Design Question

How might we use gamification to help NGOs engage donors living in Western countries, to support HIV-AIDS prevention campaigns in Sub-Saharan Africa?

Game Concept Description

Know-School is a gamified mobile-based solution that connects young girls in Sub-Saharan African schools with ‘Western’ high-school students, who act as micro-tutors. Know-School addresses a key HIV-AIDS prevention strategy: ‘increasing access to school education for young girls’ (AVERT 2017)

Know-School short-circuits issues of donor fatigue, and difficulty of relating to African contexts, by shifting focus from giving money to sharing knowledge and authentic interaction. This enables immediate/direct impact, and builds strong foundations for donation-behaviours.

After a brief induction process, micro-tutors and learners are matched in a secure semi-de-identified mobile environment. Learners ask questions to gain help with school subjects (basic maths, language, science, art…). Micro-tutors give brief responses.

Mobile use/services are well-established in many African countries. Know-School uses gamification elements to engage and motivate both learners and micro-tutors, through feedback, points and recognition. Vicarious pride (teaching) and authentic engagement are also important motivators for micro-tutors.

How the Game Persuades

DeLaHera_Persuasion Model
de la Hera 2014

The game concept was inspired by De la Hera‘s model of persuasion, and serious game design studio Organiq‘s own research.

De la Hera’s model suggests in digital games we can design for persuasion at three levels: signs, system and context.

Organiq propose the ‘first design rule in gamified solution design it to provide Social Status’ (Organiq n.d.).

 

Principle: Social Status (Organiq)

Micro-tutors earn Kudos (points) for each response given. Learners can award extra Kudos for excellent responses. Learners give feedback through short multi-choice surveys (rating clarity, relevance, timeliness) to help micro-tutors improve. Micro-tutors compare performance against other micro-tutors on a leaderboard (filter results by location, ‘expertise’, number of responses…).

Micro-tutors can ‘ask a friend’ if they don’t know an answer – they’re prompted to categorise the question’s knowledge domain (eg science) and the question is matched to another micro-tutor. Micro-tutors award Kudos to other micro-tutors for helping.

Micro-tutors gain recognition for ‘expertise’ by earning sufficient Kudos in certain knowledge domains. This is displayed on their user-profile, leaderboard and can be shared on social media.

Kudos can be redeemed for real books/stationary sent to their learner through a Scholastic (or similar) partnership.

Participation and positive feedback builds social status, and improves quality of tutoring for learners.

Principle: Narrative Persuasion (de la Hera)

Know-School carefully prepares and pairs learners and micro-tutors through a brief onboarding process, which covers gender and child rights (Unicef 2004), appropriate conduct, and awareness of context in which learners and micro-tutors live and learn.

Micro-tutor and learner have ongoing opportunities to share snippets of information about themselves (through selected prompts/questions – eg my pet’s name, as well as aspirations/goals). This builds a strong and co-created narrative underlying the game experience that improves retention, and helps transcend game boundaries – giving more dimensions to the experience for people to discuss and act upon outside the game (ie discussing with parents, who may in turn donate). This could support affective persuasion too.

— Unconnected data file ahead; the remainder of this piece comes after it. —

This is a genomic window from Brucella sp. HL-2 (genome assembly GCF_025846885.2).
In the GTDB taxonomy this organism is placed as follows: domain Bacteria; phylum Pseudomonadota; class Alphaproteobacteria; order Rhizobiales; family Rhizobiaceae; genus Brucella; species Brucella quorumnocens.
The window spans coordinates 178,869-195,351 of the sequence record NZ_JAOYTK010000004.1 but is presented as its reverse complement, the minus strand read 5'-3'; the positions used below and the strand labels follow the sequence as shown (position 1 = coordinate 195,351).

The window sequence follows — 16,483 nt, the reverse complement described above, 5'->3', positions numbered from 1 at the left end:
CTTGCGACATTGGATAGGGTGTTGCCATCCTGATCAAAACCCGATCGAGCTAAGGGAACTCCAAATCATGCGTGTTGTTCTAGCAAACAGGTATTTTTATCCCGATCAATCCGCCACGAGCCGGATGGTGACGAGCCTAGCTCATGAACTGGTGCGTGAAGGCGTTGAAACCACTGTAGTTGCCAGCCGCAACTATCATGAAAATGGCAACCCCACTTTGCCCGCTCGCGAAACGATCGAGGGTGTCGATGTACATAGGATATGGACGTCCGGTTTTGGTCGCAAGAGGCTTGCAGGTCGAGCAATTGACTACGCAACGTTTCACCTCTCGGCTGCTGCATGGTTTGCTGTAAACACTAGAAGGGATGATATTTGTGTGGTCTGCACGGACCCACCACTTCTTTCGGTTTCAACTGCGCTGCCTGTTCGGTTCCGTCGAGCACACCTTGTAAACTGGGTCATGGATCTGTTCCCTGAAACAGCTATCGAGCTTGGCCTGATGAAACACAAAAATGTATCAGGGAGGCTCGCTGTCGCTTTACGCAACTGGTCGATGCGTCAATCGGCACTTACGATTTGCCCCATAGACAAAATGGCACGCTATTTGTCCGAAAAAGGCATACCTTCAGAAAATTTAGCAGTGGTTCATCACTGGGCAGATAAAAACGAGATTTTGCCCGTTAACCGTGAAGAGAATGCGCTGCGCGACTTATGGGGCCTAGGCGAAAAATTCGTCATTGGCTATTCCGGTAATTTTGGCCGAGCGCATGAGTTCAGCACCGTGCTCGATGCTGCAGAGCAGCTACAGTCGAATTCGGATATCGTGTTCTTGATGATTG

Sharing of aspirations will further humanise and connect micro-tutors to the cause. High-school students often have casual jobs so they may even choose to start micro-donation habits immediately, perhaps using micro-saving/investment tools like Acorn.

 

Principle: Signs (de la Hera)

To avoid intrusiveness, learner-tutor matching will include their expected number of questions/answers per week (giving them control/autonomy). Each time micro-tutors answer a question they are offered a snippet of information. The information aims to build understanding of the learner’s context and HIV-AIDS issues (which may also be relevant to the tutor!). Information will cycle between formats – eg infographic, 30 second video, brief text, photo with a phrase/fact, music clip nominated by learner (through Spotify). They’ll ‘click’ to find out more if they wish. Occasionally they’ll be prompted to review their donation options too.

Micro-tutor’s will view learner’s questions on a background image that shows the learner’s actual (or typical) classroom/school. Micro-tutors will be able to access more information about what it’s like to go to a typical Sub-Saharan African school, where they’ll learn about challenges associated with facilities, resources, sanitation, income/work, conflict etc (with privacy considerations). There could also be equivalent information available for the learner about the micro-tutor’s context.


Header image from here.

This was written as part of an assignment in Serious Gaming by Erasmus University Rotterdam on Coursera. I found it was an excellent course.

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